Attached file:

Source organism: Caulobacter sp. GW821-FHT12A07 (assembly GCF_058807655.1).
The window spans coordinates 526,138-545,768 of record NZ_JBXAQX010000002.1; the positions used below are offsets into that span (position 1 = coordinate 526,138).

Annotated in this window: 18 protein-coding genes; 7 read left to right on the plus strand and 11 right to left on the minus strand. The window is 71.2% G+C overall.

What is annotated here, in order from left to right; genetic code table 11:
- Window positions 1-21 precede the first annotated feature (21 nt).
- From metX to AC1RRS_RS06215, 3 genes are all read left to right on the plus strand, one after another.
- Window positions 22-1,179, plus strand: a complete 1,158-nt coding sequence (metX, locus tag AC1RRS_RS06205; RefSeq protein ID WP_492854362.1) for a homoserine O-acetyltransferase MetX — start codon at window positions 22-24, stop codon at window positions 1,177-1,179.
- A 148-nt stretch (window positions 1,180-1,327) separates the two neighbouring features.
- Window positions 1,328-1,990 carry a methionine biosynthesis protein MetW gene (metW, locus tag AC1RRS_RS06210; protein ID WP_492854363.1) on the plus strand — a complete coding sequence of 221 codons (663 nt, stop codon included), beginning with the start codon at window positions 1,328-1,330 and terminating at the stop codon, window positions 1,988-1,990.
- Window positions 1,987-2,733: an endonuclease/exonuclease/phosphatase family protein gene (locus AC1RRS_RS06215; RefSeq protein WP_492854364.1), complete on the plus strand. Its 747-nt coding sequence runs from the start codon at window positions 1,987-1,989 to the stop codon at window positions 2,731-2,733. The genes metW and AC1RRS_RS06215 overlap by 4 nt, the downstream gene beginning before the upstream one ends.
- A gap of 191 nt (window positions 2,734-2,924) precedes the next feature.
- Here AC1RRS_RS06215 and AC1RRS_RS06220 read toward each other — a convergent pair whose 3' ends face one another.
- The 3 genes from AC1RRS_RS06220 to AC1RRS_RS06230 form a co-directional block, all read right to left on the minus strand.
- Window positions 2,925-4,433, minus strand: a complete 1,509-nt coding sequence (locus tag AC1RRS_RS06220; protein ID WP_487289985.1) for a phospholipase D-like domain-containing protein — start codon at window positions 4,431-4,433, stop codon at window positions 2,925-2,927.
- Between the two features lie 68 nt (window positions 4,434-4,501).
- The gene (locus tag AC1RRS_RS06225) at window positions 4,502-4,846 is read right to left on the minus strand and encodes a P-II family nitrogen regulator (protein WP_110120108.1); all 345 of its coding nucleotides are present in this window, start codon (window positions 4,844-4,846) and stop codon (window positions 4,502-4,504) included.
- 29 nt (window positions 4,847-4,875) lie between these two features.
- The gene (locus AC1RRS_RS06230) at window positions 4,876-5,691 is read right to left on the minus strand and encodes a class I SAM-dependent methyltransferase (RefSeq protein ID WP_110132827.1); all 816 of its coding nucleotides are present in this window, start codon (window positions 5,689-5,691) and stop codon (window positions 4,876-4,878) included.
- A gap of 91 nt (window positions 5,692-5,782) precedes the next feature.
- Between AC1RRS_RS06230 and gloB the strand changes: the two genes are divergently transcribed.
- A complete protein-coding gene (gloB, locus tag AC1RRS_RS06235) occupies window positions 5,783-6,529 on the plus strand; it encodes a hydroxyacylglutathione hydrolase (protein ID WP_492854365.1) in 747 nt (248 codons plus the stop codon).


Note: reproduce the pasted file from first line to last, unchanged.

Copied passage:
Source organism: Caulobacter sp. GW821-FHT12A07 (assembly GCF_058807655.1).
The window spans coordinates 526,138-545,768 of record NZ_JBXAQX010000002.1; the positions used below are offsets into that span (position 1 = coordinate 526,138).

Annotated in this window: 18 protein-coding genes; 7 read left to right on the plus strand and 11 right to left on the minus strand. The window is 71.2% G+C overall.

What is annotated here, in order from left to right; genetic code table 11:
- Window positions 1-21 precede the first annotated feature (21 nt).
- From metX to AC1RRS_RS06215, 3 genes are all read left to right on the plus strand, one after another.
- Window positions 22-1,179, plus strand: a complete 1,158-nt coding sequence (metX, locus tag AC1RRS_RS06205; RefSeq protein ID WP_492854362.1) for a homoserine O-acetyltransferase MetX — start codon at window positions 22-24, stop codon at window positions 1,177-1,179.
- A 148-nt stretch (window positions 1,180-1,327) separates the two neighbouring features.
- Window positions 1,328-1,990 carry a methionine biosynthesis protein MetW gene (metW, locus tag AC1RRS_RS06210; protein ID WP_492854363.1) on the plus strand — a complete coding sequence of 221 codons (663 nt, stop codon included), beginning with the start codon at window positions 1,328-1,330 and terminating at the stop codon, window positions 1,988-1,990.
- Window positions 1,987-2,733: an endonuclease/exonuclease/phosphatase family protein gene (locus AC1RRS_RS06215; RefSeq protein WP_492854364.1), complete on the plus strand. Its 747-nt coding sequence runs from the start codon at window positions 1,987-1,989 to the stop codon at window positions 2,731-2,733. The genes metW and AC1RRS_RS06215 overlap by 4 nt, the downstream gene beginning before the upstream one ends.
- A gap of 191 nt (window positions 2,734-2,924) precedes the next feature.
- Here AC1RRS_RS06215 and AC1RRS_RS06220 read toward each other — a convergent pair whose 3' ends face one another.
- The 3 genes from AC1RRS_RS06220 to AC1RRS_RS06230 form a co-directional block, all read right to left on the minus strand.
- Window positions 2,925-4,433, minus strand: a complete 1,509-nt coding sequence (locus tag AC1RRS_RS06220; protein ID WP_487289985.1) for a phospholipase D-like domain-containing protein — start codon at window positions 4,431-4,433, stop codon at window positions 2,925-2,927.
- Between the two features lie 68 nt (window positions 4,434-4,501).
- The gene (locus tag AC1RRS_RS06225) at window positions 4,502-4,846 is read right to left on the minus strand and encodes a P-II family nitrogen regulator (protein WP_110120108.1); all 345 of its coding nucleotides are present in this window, start codon (window positions 4,844-4,846) and stop codon (window positions 4,502-4,504) included.
- 29 nt (window positions 4,847-4,875) lie between these two features.
- The gene (locus AC1RRS_RS06230) at window positions 4,876-5,691 is read right to left on the minus strand and encodes a class I SAM-dependent methyltransferase (RefSeq protein ID WP_110132827.1); all 816 of its coding nucleotides are present in this window, start codon (window positions 5,689-5,691) and stop codon (window positions 4,876-4,878) included.
- A gap of 91 nt (window positions 5,692-5,782) precedes the next feature.
- Between AC1RRS_RS06230 and gloB the strand changes: the two genes are divergently transcribed.
- A complete protein-coding gene (gloB, locus tag AC1RRS_RS06235) occupies window positions 5,783-6,529 on the plus strand; it encodes a hydroxyacylglutathione hydrolase (protein ID WP_492854365.1) in 747 nt (248 codons plus the stop codon).